Sisodia said it appeared that people were unhappy with Jarnail Singh’s decision to go to punjab and contest election.

BJP is upbeat as it is continuing its winning streak in the recent Assembly elections while Congress could be relieved that it is back in business after the inglorious defeat with no seats in the Assembly which it ruled for 15 years till 2013.

The Congress is a bit upset but not unhappy as they believe that they are back in the political game in the national capital.

The results will give more trouble for AAP as it is in the midst of another electoral war against BJP and Congress to wrest control of three municipal corporations in Delhi where the polls is scheduled for April 23. Losing a sitting seat would put pressure on the leadership, including Chief Minister Arvind Kejriwal, and their electoral strategy to make Jarnail resign and contest Punjab polls.

Jarnail had won in 2013 and 2015 polls and in the last polls, he pipped Sirsa. An initial analysis of votes showed that those who supported AAP in 2013 and 2015 elections did not come out to vote, apparently in anger over the resignation of the sitting MLA. Around 45% voted in this seat this time while it was 72.12% in 2015.

Sirsa, who belongs to NDA ally Akali Dal and contested in BJP symbol, and Chandela had contested in the 2015 too but lost to Jarnail, who rose to limelight after he threw a shoe at the then Union Minister P Chidambaram at a press conference in protest against Congress giving seats to anti-Sikh riots case accused.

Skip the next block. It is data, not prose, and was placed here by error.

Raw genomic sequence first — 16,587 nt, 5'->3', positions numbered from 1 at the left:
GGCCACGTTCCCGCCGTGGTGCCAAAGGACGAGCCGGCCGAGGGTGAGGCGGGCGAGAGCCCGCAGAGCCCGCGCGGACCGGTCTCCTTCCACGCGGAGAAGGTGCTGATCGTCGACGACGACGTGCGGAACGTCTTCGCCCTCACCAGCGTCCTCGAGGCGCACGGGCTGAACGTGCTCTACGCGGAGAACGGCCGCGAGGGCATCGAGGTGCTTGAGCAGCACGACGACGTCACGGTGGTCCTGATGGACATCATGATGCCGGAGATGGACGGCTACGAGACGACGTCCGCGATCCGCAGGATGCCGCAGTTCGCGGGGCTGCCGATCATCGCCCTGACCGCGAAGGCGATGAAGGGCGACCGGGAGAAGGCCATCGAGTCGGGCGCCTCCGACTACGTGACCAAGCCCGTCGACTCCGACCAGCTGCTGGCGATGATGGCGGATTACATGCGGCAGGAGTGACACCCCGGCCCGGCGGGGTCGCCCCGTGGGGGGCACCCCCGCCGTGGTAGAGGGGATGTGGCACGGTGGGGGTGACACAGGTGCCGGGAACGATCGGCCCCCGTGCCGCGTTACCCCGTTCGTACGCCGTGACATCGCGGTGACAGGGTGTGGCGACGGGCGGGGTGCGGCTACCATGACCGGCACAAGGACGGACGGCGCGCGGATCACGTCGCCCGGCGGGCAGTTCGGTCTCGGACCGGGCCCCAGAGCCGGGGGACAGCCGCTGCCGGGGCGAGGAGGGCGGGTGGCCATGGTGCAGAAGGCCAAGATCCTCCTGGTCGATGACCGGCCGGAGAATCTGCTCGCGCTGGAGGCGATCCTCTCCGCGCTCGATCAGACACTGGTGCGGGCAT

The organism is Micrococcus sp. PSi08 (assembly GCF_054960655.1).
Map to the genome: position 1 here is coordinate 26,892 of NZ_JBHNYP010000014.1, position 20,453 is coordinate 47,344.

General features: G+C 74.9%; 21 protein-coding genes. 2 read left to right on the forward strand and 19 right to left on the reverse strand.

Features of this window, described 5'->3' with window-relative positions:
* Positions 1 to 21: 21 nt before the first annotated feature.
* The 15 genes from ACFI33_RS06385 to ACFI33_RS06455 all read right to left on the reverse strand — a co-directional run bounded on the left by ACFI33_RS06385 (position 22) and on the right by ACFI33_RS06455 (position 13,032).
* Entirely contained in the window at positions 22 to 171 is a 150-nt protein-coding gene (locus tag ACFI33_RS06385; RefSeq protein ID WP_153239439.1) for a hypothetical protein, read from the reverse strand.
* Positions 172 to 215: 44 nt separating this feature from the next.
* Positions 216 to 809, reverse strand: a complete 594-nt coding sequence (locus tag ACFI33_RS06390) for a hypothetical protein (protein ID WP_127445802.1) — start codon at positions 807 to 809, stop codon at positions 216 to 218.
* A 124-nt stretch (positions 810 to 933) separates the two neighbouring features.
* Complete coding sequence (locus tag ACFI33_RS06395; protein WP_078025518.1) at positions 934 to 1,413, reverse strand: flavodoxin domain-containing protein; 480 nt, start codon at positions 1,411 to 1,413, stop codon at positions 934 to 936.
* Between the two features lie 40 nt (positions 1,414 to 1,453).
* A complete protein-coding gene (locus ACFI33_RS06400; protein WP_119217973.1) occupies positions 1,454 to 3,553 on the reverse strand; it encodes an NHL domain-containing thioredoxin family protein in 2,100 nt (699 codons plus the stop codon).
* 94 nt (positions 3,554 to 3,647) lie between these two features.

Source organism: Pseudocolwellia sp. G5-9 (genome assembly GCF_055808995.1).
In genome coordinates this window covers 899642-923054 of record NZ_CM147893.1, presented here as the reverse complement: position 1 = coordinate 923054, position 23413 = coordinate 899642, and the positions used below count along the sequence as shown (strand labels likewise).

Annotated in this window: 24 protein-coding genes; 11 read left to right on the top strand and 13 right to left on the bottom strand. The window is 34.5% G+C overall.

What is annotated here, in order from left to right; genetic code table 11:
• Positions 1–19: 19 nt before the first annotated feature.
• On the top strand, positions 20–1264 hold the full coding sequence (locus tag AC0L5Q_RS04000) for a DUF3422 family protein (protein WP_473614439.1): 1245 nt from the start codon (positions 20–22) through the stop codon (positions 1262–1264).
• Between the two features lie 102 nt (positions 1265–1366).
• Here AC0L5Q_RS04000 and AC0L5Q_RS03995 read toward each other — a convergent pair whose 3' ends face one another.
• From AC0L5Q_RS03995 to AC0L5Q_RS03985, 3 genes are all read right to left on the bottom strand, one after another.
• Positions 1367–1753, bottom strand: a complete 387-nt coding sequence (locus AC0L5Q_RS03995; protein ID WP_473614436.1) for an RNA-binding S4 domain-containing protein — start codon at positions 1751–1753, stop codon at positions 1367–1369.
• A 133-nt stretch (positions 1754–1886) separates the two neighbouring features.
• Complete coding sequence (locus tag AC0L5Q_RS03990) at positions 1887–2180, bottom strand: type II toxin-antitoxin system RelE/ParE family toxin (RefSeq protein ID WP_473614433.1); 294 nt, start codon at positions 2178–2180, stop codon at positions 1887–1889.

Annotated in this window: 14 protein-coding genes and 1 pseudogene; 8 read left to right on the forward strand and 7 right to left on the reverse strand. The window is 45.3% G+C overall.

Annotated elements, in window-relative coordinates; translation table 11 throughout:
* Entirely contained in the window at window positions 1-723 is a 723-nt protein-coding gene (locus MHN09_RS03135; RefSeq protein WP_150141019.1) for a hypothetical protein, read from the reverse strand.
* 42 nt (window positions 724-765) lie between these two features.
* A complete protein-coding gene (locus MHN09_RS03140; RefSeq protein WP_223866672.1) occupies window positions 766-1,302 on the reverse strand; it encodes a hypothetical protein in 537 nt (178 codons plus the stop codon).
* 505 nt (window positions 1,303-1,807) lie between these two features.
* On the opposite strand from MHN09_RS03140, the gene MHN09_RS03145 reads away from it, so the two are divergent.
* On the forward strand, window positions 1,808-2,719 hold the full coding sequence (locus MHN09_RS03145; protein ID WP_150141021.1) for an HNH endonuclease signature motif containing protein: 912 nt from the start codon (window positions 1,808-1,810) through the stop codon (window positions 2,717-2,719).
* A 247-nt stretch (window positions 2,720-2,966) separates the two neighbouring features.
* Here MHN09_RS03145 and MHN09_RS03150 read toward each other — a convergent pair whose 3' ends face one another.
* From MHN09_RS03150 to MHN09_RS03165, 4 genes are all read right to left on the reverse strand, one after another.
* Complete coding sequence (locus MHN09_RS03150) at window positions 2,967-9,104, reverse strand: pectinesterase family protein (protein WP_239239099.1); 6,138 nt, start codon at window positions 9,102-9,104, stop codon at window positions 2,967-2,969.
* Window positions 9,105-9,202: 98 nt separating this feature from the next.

This time, Sirsa emerged winner with 40,602 votes while Chandela, who got 14,167 votes in the previous polls, improved her position to 25,950 votes.

(An edited version appeared in Deccan Herald’s web edition on Apr 13, 2017)

TMC’s tightrope walking in times of CBI probes

Trinamool Congress’ walkout just before a crucial vote on Finance Bill in Rajya Sabha has set tongues wagging even as party leaders insist that it is a message to Congress over its proximity to the Left parties.

The Trinamool MPs, who had amendments in their names to be moved in the Finance Bill on Tuesday, did not wait for their turn to press for the amendments and walked out amidst the voting was on.

While a section in the opposition sought to read it as Trinamool’s efforts to cosy up to the BJP following the Supreme Court directing a CBI probe into Narada sting operation, its leaders point out to its uneasiness over Congress cosying up to the CPI(M)-led Left Front in West Bengal.

Trinamool Congress sources said they intended to sent a message to the Congress during the voting that they cannot take the party for granted in the name of Opposition unity.

The Mamata Banerjee-led party, which was in the forefront of demonetisation protests, was upset with Congress over its protests on Narada sting operation and its warm relationship with the Left.

The Congress floor managers in the Rajya Sabha had approached Trinamool Congress leaders to vote in favour of amendments moved by Opposition. However, surprised Congress leaders are trying to find fault with the Trinamool Congress, saying the party is in a bind over the CBI probes against its leaders and that was why it walked out.